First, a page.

With YA novels gaining crossover appeal in the adult market, in many cases the dividing line between the two genres can be ambiguous. Three prominent YA writers — Melissa de la Cruz (the Blue Bloods series); Ellen Hopkins (Fallout); and Melissa Marr (The Wicked Lovely series) — who have all recently penned adult novels, gathered for a panel during BEA for a lively conversation about the experience of writing for older readers.
Moderator Cathy Berner, children’s specialist at the Blue Willow Bookshop in Houston, began the discussion by asking the authors why they chose to venture into adult fiction. Marr, whose Graveminder (William Morrow, May) centers around a small town where the dead associate with the living, responded by saying that she didn’t set out to write a book for adults, necessarily. “I wrote the story that I wanted to write.”
Cruz’s adult debut, Witches of East End (Hyperion, June) surrounds a family of witches in a fictionalized area of the Hamptons. She initially thought of writing for adults because she has so many adult fans already. She also liked the idea of trying something new and different: “I wrote all of the sex scenes first,” she joked, explaining that writing for adults was liberating in some ways.
Because her novels-in-verse deal with edgy subject matter, Hopkins and her editor reasoned that writing for an adult audience might be a natural transition. Her adult novel, Triangles (Atria, Oct.) centers on two sisters and a friend who experience “midlife meltdowns,” and reevaluate the directions that their lives are taking.
The authors discussed some of the differences between writing for teens verses writing for adults. “I swear more in YA,” said Marr, without hesitation. “My adult books are cleaner,” which got a laugh out of the audience. She then explained that in Graveminder, she used a writing style that would be more consistent with her characters and the mysterious atmosphere that they inhabit. Regardless of whether a book is intended for an adult or teen audience, Marr suggested, an essential question to ask is: “What is the protagonist’s journey?” She also said that she doesn’t normally write a YA novel in chronological order, but did so with Graveminder, possibly because the novel—a mystery—needed to unfold in a certain way.
“Everything is more elevated in adult,” Cruz commented. She also said she’d had more difficulty “pinpointing the story” behind Witches of East End than she normally has when writing her YA novels.
The panelists agreed that adult characters may have different priorities and interiority than do teen characters, particularly because adults have already formed their personal identities; teens are still struggling to form theirs. “Being an adult comes with a whole new set of issues,” said Cruz.
Hopkins, who traditionally writes in free verse, said she varied the narrative structure of Triangles by incorporating a poem with an omniscient voice to break up the individual voices of her adult protagonists.
Berner then broached the subject of whether teen readers will or should read their adult novels. Marr mentioned that many of her books do have crossover appeal for adult audiences, particularly among romance readers; she believes that her teenaged readers will decide for themselves (and maybe with their parents’ input) whether or not to read Graveminder.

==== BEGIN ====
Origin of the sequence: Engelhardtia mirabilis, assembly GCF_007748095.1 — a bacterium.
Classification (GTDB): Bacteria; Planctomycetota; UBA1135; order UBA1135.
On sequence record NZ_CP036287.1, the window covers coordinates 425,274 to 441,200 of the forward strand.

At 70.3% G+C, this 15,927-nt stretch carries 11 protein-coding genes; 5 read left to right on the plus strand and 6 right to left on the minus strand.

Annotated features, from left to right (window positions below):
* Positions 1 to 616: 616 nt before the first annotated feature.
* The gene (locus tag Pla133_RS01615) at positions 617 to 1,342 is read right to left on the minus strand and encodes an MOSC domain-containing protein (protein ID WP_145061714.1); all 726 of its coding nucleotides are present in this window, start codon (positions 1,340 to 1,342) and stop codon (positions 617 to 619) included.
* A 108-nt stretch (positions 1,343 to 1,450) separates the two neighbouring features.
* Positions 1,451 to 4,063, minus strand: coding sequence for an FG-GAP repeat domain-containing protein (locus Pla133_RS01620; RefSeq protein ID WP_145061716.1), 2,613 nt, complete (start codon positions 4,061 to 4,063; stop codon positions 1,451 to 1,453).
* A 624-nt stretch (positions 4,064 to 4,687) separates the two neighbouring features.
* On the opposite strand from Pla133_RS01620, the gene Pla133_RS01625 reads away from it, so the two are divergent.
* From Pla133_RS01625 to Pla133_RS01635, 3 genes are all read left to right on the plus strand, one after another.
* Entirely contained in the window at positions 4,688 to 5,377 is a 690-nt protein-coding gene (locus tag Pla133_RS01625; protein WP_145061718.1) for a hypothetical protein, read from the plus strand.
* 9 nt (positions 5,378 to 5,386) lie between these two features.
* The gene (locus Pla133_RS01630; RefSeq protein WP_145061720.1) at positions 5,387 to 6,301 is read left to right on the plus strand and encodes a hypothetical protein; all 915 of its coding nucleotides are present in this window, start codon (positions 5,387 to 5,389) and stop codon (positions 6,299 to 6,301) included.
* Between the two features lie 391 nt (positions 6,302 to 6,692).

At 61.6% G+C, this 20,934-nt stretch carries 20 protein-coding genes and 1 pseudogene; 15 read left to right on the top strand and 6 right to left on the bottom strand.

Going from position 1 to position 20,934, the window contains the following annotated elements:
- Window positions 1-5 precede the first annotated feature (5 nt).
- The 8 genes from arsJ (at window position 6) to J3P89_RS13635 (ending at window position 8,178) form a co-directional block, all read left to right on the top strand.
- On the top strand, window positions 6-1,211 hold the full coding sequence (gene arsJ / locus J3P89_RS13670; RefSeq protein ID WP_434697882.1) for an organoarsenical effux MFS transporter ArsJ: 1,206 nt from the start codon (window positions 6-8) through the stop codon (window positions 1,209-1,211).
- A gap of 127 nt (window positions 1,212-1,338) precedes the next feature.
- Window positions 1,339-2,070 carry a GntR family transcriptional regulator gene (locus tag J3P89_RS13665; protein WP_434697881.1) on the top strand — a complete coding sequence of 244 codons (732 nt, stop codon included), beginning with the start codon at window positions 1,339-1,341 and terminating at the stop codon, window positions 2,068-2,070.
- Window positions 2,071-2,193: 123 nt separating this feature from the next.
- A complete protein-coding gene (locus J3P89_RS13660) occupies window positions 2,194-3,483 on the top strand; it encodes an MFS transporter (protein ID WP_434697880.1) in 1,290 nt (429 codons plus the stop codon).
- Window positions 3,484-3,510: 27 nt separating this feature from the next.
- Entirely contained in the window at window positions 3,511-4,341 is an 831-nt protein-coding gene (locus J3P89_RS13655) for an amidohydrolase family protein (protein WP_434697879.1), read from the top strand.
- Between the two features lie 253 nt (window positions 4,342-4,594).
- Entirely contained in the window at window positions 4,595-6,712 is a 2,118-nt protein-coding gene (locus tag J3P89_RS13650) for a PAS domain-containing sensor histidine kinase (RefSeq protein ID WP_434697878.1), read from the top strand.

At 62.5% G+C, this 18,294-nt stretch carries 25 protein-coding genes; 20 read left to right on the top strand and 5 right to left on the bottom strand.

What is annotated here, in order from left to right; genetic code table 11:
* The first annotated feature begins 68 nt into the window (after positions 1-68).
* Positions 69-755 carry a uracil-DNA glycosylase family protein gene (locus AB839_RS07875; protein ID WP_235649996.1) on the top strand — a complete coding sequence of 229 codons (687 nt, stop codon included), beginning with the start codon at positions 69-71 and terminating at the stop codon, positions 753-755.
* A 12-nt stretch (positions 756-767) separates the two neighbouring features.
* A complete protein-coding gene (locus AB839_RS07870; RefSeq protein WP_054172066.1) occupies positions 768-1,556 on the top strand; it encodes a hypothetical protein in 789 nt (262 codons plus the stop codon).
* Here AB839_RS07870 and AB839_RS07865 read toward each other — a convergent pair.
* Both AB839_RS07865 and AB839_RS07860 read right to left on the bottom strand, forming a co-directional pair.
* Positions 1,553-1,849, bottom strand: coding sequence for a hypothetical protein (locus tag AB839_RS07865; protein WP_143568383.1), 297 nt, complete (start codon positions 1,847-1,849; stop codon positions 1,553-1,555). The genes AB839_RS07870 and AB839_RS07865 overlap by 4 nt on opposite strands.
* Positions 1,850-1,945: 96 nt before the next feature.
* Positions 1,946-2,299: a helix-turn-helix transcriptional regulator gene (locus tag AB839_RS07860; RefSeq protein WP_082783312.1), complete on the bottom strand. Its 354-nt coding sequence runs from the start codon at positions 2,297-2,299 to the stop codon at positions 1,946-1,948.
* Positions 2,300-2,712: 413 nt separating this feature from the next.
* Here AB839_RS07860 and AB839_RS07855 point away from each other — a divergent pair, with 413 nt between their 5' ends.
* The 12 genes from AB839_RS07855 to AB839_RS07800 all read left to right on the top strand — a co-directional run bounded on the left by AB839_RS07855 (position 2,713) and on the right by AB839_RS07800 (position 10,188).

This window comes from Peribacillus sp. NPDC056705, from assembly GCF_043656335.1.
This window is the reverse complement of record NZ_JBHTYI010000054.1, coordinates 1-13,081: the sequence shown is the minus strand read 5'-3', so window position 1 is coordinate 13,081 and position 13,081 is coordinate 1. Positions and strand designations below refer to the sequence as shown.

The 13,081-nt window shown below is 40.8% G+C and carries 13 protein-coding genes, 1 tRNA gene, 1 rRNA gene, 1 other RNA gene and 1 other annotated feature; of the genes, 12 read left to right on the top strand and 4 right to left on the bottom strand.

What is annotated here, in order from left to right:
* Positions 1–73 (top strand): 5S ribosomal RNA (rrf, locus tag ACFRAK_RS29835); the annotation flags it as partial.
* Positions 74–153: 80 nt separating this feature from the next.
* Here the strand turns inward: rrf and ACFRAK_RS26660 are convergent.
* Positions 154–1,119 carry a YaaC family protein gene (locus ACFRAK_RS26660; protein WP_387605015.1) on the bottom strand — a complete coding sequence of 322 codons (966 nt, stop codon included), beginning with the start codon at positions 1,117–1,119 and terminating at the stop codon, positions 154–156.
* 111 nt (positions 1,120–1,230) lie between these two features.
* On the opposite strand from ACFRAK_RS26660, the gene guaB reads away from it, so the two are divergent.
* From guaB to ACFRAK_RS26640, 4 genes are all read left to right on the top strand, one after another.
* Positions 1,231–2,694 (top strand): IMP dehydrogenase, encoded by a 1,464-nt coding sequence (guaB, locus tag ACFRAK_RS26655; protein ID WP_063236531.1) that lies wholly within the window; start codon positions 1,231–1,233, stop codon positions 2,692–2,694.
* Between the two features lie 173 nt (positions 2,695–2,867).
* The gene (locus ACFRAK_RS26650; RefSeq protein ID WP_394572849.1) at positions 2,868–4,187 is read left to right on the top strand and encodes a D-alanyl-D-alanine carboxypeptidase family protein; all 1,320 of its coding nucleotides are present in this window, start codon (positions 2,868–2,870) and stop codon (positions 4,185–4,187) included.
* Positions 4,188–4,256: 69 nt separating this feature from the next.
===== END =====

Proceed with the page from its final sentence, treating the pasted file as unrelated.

Hopkins who admits having read “verrry inappropriate books” when she was a teen, and is often outspoken about freedom of expression, responded: “I remind readers that this is the adult book... but you might want to read it anyway.” She also commented that she may worry about some of her younger fans reading Triangles: “It is an older book.”
The authors agreed that there is often a continuum of themes, ideas, and even characters between their YA and adult books. Characters from Cruz’s Blue Blood books actually appear in Witches of East End, which will likely draw her YA fan-base and Marr’s Graveminder has a teenaged girl character. Hopkins felt so strongly that the teenaged supporting characters in Triangles had their own stories to tell that she is writing a YA companion book about them, which will appear in 2012.
All three authors said they look to their personal interests and experiences in writing their adult titles, as they would for writing YA. When writing Graveminder, Marr was inspired by Irish folklore about tending to the needs of the dead to prevent their return to the land of the living. Cruz mined Norse mythology, adding, “I wanted to write about a family of women.” Hopkins didn’t look too far from home, basing the characters in Triangles on her friends, to whom she promised galleys after the show. (“Good luck, Ellen,” Berner teased).
What’s next for Marr, Cruz, and Hopkins? All three plan to continue writing predominately YA, but say they will also work on books for adults. Cruz is working on the next Witches of East End book as well as a sixth Blue Blood book and a Blue Blood spin-off. Marr is writing a sequel to Graveminder and a new YA series, titled Carnival of Souls, debuts in 2012. In addition to her YA companion to Triangles, and a sequel to the YA bestseller Burned, Hopkins is planning an adult work about those left behind when service men and women are deployed.
In the end, the authors concluded that while adult fiction and YA fiction may have different ingredients, the impetus for telling a particular story comes from the same place. Marr elaborated by suggesting that each book has to be told in its own way: “It’s not how do I write a book... It’s how do I write this book?”
Berner ended the discussion by saying how exciting it is for the authors to be branching off into adult territory, but added, “We’re thrilled that you’re staying in the YA realm.”